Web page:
Republican presidential candidate John McCain holds a town hall meeting at Xavier
Senator from Arizona discusses nearly every major topic of the presidential campaign, from oil prices to the housing crisis, during the event
Presumptive Republican nominee Sen. John McCain covered nearly every major topic of the presidential campaign—from the housing crisis to the price of oil—during an hour-long town hall meeting at Xavier on Thursday, June 26.
Senator McCain’s staff approached Xavier earlier this week about using a campus building for the event. His appearance at Xavier took place at noon on a day he was in the city for a private campaign fundraising dinner and reception in Indian Hill. Nearly 200 voters pre-selected by the McCain campaign were invited to the event, which was simulcast in the University’s Kelley Auditorium for an overflow crowd. About a dozen protesters showed up outside.
McCain’s comments covered a wide-ranging list of issues that he described as major challenges for America and Ohio in particular. He repeatedly noted that Ohio is the battleground state and he plans to visit often as his campaign gears up toward November.
“John F. Kennedy was the last person to successfully win the presidency and not carry the State of Ohio,” he said. “I’ll spend a lot of time here because the people in Ohio and the U.S. are hurting.”
The senator appeared comfortable walking around the Conaton Board Room with a microphone as he addressed the group and took questions. Among the first changes he would institute as president, he said, was the closing of Guantanamo Bay and elimination of the use of torture when interrogating foreign detainees.
“Our administration will never torture another person in our custody,” he said. “I will close Guantanamo Bay and move them [the prisoners] to a federal or military prison facility in the United States.”
McCain’s comment came toward the end of the meeting in response to a question about the differences between his and President George Bush’s views on foreign policy. McCain’s position against the use of torture such as water-boarding has been analyzed for months in the media.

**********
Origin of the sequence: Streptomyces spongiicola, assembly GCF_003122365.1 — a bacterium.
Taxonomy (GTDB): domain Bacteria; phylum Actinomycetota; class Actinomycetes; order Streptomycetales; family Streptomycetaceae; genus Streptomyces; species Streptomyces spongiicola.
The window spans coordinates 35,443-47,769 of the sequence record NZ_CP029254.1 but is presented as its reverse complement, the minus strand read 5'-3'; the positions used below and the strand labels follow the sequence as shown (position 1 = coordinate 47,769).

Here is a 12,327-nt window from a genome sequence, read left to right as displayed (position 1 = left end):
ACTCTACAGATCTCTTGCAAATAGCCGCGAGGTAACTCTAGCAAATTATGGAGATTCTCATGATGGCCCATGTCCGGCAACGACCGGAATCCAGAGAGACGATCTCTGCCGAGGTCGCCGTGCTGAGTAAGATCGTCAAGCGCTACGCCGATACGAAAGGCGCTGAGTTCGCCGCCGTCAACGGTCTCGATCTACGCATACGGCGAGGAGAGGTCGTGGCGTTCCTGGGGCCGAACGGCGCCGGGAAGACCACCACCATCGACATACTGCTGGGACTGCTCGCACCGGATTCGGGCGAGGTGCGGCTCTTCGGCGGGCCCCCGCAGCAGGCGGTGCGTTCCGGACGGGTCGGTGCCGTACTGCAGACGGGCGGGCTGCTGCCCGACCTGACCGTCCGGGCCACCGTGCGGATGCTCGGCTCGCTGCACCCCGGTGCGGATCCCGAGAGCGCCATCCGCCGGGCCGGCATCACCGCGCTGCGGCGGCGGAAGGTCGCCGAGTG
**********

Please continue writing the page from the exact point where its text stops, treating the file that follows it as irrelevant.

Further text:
“Guantanamo may be fine now, but it’s a symbol, and it harmed our image in the world,” he said. “In Iraq, I visited with a former Al Qaida leader and asked him, how did they succeed so well, and he said, ‘You didn’t have enough ground troops in Iraq, and our greatest recruiting tool was Abu Graib.’ That’s a lesson to us.”
Among the other challenges he said he would address as president are the sub-prime housing crisis and government waste.
“Ohio has the largest sub-prime problem in America, and every homeowner should be able to make application for a 30-year FHA guaranteed loan to give relief from a very bad mortgage they didn’t understand,” he said.
He pledged to help reform government practices such as pork-barrel politics and wasteful spending, and seek bipartisan solutions to the financial crises facing the Social Security and Medicare systems. But he kept coming back to the oil crisis and its links to every issue America faces.
“This energy situation is a looming and compelling challenge to America and we can meet it,” he said. “We’re in an energy crisis because of the ever-increasing costs of a barrel of oil. I have proposed the Lexington Project as a national mission we have to embark on. America has never had a challenge we wouldn’t meet and overcome together.”
He talked about proposals to finance research and development of battery-powered vehicles and reinvesting in nuclear energy and clean-coal technology, all toward becoming energy self-sufficient. As President, McCain said he would support the construction of 45 nuclear power plants within 15 years that would create about 700,000 jobs.
“We should also allow states to explore for natural gas and oil reserves. It would send a signal to the Middle East that we’ll use our own oil and become less dependent on theirs and that would affect the cost of oil,” he said. “We need a plan to become energy independent, eliminate greenhouse gas emissions and reduce dependence on foreign oil.
"Radical Islam is our current challenge. Americans have faced challenges before. The 20th century was called the American Century, and I believe the 21st century will also be called the American Century. I believe I can motivate young Americans to serve a cause that is greater than their own self interests.”